Job gains may continue over the coming months, but job losses may be on the horizon, data from The Conference Board Employment Trends Index suggests.

“The Employment Trends Index ticked down in August and has been on an overall declining trend since March 2022,” Selcuk Eren, senior economist at The Conference Board, said in a press statement. “The index is still elevated, so job gains may continue over the coming months, but the rate of growth may lessen and eventually will switch to job losses.”

Some industries are already shedding jobs, including information services, transportation, and warehousing, Eren noted. Temp jobs have also fallen.

“The number of employees working in temporary help services, an important early indicator for hiring in other industries, has declined steadily since it peaked in March 2022,” he said. “While still elevated compared to pre-pandemic levels, job openings — an indicator of opportunities available to workers — are declining rapidly.”

The Conference Board Employment Trends Index declined in August to a reading of 113.02 from a downwardly revised 114.71 in July.

Still, despite softening in the labor market, wage growth remains elevated compared to pre-pandemic levels and continues to stoke concerns about contributing to underlying consumer inflation, Eren said.

“Consequently, the Federal Reserve may raise interest rates at least one more time before the end of 2023. We expect the Fed’s monetary policy tightening will trigger job losses in early 2024 and increase the unemployment rate,” he said.

August’s decrease in the Employment Trends Index was driven by negative contributions from six of its eight components. The percentage of respondents who said they find “jobs hard to get” was the largest negative contributor, followed by the ratio of involuntarily part-time to all part-time workers, the percentage of firms with positions not able to fill right now, the number of employees hired by the temporary-help industry, initial claims for unemployment insurance, and real manufacturing and trade sales.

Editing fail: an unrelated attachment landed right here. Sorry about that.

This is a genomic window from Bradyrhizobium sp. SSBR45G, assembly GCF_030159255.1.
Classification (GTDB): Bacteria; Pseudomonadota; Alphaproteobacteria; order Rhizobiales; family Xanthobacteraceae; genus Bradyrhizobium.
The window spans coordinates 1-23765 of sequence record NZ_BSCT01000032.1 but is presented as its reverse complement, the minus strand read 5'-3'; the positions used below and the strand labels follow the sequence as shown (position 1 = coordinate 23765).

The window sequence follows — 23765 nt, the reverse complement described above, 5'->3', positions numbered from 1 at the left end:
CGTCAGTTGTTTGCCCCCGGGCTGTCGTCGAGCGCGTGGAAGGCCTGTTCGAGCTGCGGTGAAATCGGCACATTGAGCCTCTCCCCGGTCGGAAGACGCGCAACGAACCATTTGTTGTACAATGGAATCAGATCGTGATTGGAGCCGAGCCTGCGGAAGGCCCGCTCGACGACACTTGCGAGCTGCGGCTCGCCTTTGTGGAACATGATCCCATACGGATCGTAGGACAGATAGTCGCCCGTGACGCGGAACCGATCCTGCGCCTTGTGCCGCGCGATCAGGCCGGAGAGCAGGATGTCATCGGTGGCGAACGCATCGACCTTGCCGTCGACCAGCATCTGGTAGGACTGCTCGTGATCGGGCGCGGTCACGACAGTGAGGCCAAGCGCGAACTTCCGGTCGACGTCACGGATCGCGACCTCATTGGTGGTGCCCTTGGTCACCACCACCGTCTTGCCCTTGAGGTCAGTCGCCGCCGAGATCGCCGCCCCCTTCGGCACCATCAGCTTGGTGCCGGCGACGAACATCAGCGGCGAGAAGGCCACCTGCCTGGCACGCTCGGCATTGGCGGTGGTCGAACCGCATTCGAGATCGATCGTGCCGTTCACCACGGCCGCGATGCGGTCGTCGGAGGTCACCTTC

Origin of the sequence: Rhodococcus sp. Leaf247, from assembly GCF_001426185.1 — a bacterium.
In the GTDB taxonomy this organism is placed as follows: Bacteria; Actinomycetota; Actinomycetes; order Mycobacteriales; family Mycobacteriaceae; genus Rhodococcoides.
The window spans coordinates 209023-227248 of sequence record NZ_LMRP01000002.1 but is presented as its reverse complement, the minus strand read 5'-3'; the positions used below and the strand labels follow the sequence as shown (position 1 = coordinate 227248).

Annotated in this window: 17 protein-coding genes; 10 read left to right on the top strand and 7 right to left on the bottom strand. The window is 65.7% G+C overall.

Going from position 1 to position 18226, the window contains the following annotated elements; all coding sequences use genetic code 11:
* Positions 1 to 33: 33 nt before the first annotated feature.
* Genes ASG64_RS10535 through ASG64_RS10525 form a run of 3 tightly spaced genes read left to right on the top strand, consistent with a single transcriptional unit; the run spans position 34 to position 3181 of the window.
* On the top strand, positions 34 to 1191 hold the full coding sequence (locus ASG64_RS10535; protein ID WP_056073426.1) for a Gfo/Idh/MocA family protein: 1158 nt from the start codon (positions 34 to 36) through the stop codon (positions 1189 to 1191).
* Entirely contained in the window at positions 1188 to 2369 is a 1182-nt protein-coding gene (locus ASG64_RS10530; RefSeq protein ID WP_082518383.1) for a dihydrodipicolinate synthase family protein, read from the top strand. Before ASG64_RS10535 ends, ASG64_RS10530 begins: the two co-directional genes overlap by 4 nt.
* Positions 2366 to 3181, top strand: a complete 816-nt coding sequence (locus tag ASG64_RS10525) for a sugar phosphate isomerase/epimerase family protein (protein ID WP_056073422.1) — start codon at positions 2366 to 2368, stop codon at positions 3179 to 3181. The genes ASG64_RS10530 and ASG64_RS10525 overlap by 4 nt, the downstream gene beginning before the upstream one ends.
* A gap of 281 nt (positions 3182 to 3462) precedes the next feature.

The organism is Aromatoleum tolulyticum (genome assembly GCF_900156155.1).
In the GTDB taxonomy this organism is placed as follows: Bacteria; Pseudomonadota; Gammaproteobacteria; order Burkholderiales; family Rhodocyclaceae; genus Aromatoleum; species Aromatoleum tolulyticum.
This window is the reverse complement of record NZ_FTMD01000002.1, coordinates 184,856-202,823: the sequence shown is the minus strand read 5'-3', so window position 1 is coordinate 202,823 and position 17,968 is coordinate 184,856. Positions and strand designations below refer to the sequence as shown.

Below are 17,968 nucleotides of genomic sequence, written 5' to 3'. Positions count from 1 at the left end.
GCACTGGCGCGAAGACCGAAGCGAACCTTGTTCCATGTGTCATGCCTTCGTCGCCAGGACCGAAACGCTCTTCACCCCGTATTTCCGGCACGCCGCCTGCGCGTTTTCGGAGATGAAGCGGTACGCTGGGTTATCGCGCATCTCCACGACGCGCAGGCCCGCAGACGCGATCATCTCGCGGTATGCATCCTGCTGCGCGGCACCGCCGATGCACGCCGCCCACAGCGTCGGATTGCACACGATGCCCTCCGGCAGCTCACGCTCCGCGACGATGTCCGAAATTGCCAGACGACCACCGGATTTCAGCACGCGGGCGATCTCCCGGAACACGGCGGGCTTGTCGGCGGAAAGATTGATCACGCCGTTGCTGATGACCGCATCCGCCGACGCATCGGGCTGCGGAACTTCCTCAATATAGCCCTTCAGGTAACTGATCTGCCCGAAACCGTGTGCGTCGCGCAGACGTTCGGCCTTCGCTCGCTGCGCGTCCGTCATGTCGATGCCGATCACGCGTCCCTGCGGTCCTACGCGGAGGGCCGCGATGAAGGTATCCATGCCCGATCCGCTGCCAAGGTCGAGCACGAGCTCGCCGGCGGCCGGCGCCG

The Employment Trends Index aggregates eight leading indicators of employment; when the index increases, employment is likely to grow as well, and vice versa.

Only 13% of employees say they have received training in AI despite more than half, 53%, saying it will impact their industries and jobs and 33% saying they already use AI in their daily roles, according to a global survey by Randstad nv.

Workers in India led the way with 56% saying they already use AI in their roles. In the US, 29% said they already use AI.

Workers in India were also the most likely to say AI will impact their industry and role with 70% believing this to be the case. In the US, it was 51%.

“It is clear that more employers are seeking talent with AI skills — our own analysis of job ads shows a 2,000% uptick since Q1,” Randstad CEO Sander van ‘t Noordende said in a press release. “AI is increasingly an enabler and enhancer of skills, holding a profound impact on productivity and overall performance in the workplace. But the imbalance between skills demanded by businesses and desired by employees, on the one hand, and the training opportunities provided, on the other, has to be addressed.”

Randstad’s survey did find that 22% of employees would like to receive training in AI in the next 12 months.

“AI is here to stay, and the benefits of it are very clear — our data shows that employees stand ready to embrace it for their own gain too,” van ‘t Noordende said. “Successful organizations will be those that leverage this readiness and harness the opportunities of AI in their workforce.”

Randstad’s survey included responses from more than 7,000 employees worldwide. 

Temporary staffing hours worked in the US fell 10% year over year in the week ended Aug. 26, according to the latest SIA | Bullhorn Staffing Indicator report. Commercial staffing hours fell by 11% year over year, while professional staffing hours declined by 9%.

Since the start of 2023, hours worked in commercial occupations fell by an average of 11% year over year. Hours worked in professional occupations fell by an average of 7%.

Bullhorn Indicator chart data

Read the full SIA | Bullhorn Staffing Indicator

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